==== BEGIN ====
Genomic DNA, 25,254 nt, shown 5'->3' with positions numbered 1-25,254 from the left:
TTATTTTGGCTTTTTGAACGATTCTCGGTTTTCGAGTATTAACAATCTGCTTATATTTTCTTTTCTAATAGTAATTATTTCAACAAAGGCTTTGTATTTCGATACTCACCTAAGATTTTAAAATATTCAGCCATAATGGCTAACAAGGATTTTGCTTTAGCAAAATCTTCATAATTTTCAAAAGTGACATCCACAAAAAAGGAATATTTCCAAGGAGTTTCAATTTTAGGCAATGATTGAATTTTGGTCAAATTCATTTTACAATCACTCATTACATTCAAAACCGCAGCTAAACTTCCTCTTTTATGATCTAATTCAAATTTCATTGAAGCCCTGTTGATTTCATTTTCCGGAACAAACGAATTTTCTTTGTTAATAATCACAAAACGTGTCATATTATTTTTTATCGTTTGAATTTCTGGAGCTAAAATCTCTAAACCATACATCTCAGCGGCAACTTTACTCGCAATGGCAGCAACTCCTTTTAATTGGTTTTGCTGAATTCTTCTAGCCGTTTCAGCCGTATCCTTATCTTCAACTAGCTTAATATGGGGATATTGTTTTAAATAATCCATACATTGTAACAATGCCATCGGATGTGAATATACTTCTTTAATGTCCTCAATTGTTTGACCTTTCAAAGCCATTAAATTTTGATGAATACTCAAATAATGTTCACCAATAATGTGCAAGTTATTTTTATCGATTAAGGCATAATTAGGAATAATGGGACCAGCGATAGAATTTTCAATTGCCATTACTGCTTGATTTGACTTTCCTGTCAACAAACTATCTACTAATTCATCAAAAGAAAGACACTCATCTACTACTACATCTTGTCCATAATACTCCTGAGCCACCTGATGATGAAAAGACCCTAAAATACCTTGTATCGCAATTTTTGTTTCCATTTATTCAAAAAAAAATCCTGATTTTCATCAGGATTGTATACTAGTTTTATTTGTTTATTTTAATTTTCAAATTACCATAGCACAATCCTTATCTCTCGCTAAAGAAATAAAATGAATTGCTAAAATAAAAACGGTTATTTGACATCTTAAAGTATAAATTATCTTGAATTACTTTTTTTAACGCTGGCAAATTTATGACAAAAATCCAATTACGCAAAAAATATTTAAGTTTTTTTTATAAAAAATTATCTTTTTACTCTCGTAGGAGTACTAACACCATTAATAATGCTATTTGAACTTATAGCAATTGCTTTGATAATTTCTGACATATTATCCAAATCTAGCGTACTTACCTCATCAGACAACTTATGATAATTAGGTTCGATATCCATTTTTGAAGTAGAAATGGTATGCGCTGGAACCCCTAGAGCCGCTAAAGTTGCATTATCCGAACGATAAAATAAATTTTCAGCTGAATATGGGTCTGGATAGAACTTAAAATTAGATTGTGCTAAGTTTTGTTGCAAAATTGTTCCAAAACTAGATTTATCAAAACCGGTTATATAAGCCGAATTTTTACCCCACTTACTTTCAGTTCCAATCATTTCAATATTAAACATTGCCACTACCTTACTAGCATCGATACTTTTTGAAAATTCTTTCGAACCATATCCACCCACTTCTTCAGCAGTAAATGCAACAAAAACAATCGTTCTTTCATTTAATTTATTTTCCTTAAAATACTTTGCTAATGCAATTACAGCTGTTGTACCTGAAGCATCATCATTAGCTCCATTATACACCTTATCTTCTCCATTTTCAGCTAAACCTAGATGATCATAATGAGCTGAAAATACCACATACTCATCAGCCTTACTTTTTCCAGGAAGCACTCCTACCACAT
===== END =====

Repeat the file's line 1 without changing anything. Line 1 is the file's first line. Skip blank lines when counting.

Genomic DNA, 25,254 nt, shown 5'->3' with positions numbered 1-25,254 from the left: